Finance Act 2015 included rules to counter this with effect from 8 July 2015 and to tax instead the economic carried interest returns. Where an amount of carried interest does (after considering both the DIMF and income-based carry rules), fall to be taxed under the CGT rules the holder may now only reduce the gain by ‘permitted deductions’ (broadly any sums paid for carried interest, which tend to be negligible) in calculating their taxable gains. Essentially, the full economic gain is subject to CGT and the normal capital gains base cost rules do not apply. These changes also extend to gains on co-investments which are taxed under the CGT rules.
Who is taxable?
Individuals who provide investment management services are taxable on carried interest irrespective of the legal owner of that carried interest. Historically, trust ownership of carried interest was popular amongst non domiciled executives. The interaction of the specific tax rules applying to trusts and the DIMF rules means that a ‘dry’ tax charge may arise on the executive (where the trust actually received the economic return of the carried interest).
However, such gains are excluded from other anti-avoidance rules, which should mean no double taxation arises.
In addition, HMRC have confirmed that distributions from trusts to allow an individual to pay this ‘dry’ tax charge will be taxable, but this tax will reduce the tax on the carried interest.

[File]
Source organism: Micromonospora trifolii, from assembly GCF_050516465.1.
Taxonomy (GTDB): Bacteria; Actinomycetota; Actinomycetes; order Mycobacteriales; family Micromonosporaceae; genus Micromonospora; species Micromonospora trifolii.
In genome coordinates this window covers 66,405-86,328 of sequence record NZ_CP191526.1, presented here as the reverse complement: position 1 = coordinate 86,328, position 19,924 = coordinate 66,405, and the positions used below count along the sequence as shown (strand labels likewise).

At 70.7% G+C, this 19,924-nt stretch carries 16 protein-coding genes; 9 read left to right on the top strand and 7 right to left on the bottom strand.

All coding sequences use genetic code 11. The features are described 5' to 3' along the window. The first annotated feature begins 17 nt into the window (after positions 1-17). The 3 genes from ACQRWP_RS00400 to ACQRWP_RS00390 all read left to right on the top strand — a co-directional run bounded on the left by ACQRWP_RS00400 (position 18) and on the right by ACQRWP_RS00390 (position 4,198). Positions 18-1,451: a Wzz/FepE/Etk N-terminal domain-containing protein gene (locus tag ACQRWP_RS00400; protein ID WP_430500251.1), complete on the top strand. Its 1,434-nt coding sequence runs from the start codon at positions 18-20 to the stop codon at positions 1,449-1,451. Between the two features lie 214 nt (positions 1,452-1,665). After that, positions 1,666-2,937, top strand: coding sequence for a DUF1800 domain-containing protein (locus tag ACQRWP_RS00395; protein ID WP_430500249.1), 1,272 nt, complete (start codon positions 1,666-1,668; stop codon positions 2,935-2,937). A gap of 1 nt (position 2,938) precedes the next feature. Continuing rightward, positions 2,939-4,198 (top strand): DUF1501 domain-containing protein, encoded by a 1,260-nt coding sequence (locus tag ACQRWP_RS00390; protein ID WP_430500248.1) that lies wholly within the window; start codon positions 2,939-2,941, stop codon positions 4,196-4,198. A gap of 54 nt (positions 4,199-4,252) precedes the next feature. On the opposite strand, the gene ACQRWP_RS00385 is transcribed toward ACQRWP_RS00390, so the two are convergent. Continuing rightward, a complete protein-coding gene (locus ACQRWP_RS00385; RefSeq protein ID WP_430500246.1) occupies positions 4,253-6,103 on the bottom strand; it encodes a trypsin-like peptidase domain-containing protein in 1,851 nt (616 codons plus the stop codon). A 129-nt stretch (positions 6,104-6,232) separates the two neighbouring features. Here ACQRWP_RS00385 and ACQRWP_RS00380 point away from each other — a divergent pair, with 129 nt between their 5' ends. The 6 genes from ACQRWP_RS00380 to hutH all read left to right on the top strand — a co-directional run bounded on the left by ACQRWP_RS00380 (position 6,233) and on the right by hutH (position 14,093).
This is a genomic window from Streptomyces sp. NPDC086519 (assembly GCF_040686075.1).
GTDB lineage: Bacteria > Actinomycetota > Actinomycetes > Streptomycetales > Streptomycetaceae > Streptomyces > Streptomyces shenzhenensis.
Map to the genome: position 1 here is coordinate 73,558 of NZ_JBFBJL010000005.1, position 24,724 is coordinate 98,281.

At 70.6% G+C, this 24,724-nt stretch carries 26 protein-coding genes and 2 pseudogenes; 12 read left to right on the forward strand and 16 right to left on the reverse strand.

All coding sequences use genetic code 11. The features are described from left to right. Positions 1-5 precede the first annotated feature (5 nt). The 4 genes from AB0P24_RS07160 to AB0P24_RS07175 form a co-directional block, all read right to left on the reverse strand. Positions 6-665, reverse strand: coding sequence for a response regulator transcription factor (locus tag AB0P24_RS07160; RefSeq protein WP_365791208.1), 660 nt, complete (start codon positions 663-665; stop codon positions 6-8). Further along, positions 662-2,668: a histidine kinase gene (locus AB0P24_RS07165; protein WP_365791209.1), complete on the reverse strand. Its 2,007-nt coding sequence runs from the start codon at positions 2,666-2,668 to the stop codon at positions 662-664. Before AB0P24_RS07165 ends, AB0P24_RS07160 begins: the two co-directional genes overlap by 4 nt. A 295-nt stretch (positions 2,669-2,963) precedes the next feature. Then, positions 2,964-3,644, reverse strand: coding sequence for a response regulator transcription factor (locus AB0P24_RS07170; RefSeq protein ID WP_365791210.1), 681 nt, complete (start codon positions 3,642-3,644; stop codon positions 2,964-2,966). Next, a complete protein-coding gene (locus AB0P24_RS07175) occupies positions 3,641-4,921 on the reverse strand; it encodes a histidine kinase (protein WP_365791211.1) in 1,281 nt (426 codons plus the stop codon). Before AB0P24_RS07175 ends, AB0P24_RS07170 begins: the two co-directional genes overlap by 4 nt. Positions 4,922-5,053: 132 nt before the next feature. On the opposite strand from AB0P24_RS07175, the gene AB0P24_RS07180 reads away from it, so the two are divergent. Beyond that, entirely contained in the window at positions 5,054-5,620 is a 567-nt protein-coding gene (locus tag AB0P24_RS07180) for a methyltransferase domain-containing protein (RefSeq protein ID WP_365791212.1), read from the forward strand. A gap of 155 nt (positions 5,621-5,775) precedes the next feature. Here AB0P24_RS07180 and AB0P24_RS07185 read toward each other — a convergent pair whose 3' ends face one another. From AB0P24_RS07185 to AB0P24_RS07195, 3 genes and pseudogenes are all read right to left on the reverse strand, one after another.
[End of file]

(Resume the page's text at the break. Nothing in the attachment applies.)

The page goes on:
For non-domiciled individuals, carried interest returns are only treated as having a non-UK source to the extent that the carried interest holder has performed investment management services outside the UK, and provided the carried interest is not income based carried interest.
For an individual providing investment management services exclusively in the UK, this will mean that they are liable to tax on all of their carried interest (it will be treated as having a UK source).
The remittance basis is not available for income-based carried interest, even if investment management services are performed outside the UK.
A non-UK domiciled individual providing investment management services both in the UK and overseas will be taxable on an appropriate portion of their carried interest. The precise calculation can be complex – the rules look at the value of work done in particular locations rather than pro-rata day counting – and professional advice should be sought.
Other changes to the taxation of non-domiciled individuals have also had an impact on the taxation of private equity executives.
Non-domiciled individuals who have been resident in the UK for 15 of the last 20 tax years, are ‘deemed domiciled’ in the UK for tax purposes. Where deemed domicile applies, the individual will be taxable on all worldwide income and gains in the UK, regardless of where they perform their investment management services.
Changes have also been made to the taxation of partnerships, which may affect the reporting and allocation of profit shares. Fund managers should take advice on the impact of these changes.
For more information regarding any of the issues raised here, please speak to your usual Saffery Champness partner, or contact Robert Langston, National Tax Partner.